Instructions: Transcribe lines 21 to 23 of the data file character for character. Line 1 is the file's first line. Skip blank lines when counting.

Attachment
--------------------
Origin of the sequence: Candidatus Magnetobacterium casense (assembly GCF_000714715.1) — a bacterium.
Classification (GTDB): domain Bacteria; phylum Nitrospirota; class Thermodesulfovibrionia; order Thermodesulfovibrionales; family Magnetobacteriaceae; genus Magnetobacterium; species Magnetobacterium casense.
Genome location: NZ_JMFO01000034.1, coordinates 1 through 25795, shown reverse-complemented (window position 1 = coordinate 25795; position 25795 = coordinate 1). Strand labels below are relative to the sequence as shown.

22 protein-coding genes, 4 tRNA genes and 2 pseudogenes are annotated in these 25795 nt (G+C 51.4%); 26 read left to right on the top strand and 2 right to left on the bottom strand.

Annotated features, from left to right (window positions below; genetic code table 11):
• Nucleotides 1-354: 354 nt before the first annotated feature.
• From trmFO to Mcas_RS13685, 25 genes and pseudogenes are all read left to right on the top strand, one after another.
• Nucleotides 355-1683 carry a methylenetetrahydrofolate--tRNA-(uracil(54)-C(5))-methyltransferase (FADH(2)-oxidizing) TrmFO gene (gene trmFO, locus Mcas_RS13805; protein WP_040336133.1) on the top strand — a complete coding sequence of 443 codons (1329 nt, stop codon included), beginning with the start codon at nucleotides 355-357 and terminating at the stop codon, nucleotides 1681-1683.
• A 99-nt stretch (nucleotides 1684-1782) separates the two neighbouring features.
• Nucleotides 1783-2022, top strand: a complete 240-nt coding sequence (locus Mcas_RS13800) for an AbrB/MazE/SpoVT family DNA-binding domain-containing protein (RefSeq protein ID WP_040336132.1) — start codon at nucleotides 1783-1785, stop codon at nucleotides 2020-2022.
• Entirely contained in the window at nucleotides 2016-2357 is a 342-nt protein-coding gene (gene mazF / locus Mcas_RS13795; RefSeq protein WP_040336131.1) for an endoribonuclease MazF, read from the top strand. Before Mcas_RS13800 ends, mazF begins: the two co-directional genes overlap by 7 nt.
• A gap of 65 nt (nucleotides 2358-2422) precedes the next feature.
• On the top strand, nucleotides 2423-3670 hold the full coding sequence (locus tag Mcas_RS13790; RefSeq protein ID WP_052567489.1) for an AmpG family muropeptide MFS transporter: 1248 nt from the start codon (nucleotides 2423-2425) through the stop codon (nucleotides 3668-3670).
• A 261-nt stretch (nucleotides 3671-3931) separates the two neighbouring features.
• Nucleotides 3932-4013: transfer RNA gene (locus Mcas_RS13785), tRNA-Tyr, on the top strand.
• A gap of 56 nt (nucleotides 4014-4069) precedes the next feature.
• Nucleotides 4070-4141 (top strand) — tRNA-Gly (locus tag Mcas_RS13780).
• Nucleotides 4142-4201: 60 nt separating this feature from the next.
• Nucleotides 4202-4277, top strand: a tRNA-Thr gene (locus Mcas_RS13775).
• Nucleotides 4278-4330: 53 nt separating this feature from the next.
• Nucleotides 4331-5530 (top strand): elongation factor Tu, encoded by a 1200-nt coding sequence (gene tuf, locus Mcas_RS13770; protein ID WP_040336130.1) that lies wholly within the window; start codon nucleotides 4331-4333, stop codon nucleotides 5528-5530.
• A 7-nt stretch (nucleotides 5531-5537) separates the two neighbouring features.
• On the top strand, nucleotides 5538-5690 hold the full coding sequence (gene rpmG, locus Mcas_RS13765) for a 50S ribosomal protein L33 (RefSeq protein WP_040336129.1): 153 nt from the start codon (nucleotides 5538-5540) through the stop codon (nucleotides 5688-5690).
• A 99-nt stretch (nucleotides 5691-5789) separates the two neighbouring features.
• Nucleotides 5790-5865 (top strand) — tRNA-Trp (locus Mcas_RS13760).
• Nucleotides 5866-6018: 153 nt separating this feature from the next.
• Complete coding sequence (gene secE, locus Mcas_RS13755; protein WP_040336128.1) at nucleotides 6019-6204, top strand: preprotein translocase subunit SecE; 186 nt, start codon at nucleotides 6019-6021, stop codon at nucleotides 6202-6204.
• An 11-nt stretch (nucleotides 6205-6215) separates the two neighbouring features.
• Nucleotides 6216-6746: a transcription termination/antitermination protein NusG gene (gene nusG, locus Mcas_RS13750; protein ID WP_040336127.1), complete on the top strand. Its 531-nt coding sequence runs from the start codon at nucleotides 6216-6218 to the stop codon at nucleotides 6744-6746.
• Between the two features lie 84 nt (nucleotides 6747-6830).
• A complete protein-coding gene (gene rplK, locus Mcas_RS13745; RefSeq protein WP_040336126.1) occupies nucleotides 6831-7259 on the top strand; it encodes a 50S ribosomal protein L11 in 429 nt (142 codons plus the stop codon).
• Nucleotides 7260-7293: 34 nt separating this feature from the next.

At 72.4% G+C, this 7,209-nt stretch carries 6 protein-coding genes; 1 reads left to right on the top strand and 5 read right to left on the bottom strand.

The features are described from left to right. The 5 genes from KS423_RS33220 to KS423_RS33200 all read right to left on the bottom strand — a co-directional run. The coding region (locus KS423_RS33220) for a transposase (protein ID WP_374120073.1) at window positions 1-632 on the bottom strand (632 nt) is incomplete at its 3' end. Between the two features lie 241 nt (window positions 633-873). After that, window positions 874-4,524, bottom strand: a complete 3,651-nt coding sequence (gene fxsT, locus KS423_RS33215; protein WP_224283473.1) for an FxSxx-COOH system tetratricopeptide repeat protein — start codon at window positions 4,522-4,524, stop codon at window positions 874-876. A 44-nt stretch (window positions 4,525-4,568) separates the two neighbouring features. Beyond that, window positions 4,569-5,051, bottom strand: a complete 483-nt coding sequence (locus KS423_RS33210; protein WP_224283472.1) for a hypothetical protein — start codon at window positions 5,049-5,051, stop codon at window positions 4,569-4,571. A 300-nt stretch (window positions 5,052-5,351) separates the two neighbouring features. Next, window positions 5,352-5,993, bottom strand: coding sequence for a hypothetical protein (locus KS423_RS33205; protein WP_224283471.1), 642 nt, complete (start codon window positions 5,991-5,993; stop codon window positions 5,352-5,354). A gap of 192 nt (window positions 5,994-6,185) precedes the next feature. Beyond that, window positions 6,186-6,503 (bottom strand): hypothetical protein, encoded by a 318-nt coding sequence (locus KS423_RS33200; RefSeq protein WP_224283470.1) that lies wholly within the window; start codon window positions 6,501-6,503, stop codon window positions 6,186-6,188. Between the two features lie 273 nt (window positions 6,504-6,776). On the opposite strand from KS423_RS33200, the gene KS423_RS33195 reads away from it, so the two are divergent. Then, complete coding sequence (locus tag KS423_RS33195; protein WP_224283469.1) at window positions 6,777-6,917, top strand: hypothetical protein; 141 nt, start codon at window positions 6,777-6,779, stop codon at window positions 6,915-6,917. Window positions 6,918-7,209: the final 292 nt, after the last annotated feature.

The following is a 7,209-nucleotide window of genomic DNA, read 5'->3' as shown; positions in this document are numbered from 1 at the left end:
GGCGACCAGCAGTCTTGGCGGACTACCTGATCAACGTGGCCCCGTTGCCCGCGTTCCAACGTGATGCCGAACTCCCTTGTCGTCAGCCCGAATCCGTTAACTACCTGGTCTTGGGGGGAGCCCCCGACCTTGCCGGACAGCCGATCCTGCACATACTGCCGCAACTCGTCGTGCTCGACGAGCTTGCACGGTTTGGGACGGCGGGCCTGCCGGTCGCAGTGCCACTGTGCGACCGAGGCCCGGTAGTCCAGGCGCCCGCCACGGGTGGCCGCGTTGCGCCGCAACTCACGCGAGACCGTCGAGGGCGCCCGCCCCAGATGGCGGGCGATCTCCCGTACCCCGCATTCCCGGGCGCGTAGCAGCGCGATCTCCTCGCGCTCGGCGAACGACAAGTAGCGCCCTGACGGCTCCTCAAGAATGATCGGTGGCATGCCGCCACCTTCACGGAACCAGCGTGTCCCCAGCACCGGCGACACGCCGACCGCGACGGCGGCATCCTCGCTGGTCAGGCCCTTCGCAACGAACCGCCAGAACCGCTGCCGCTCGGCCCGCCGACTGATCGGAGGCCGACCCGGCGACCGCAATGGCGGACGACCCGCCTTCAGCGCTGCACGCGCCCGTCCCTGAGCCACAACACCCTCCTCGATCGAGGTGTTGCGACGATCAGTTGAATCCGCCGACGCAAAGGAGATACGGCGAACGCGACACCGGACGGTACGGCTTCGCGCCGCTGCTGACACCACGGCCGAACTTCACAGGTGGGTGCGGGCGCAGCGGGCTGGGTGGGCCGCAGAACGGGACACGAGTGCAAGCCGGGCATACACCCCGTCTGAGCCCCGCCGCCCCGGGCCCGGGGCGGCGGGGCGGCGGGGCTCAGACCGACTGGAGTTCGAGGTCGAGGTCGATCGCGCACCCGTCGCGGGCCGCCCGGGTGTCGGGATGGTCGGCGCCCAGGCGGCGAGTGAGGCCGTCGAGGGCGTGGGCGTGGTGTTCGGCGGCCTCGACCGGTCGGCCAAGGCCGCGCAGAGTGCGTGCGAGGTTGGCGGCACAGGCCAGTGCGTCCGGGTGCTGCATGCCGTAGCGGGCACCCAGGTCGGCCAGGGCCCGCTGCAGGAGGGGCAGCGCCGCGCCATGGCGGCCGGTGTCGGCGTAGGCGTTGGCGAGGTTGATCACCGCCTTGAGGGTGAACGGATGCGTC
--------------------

• Nucleotides 4331-5530 (top strand): elongation factor Tu, encoded by a 1200-nt coding sequence (gene tuf, locus Mcas_RS13770; protein ID WP_040336130.1) that lies wholly within the window; start codon nucleotides 4331-4333, stop codon nucleotides 5528-5530.
• A 7-nt stretch (nucleotides 5531-5537) separates the two neighbouring features.
• On the top strand, nucleotides 5538-5690 hold the full coding sequence (gene rpmG, locus Mcas_RS13765) for a 50S ribosomal protein L33 (RefSeq protein WP_040336129.1): 153 nt from the start codon (nucleotides 5538-5540) through the stop codon (nucleotides 5688-5690).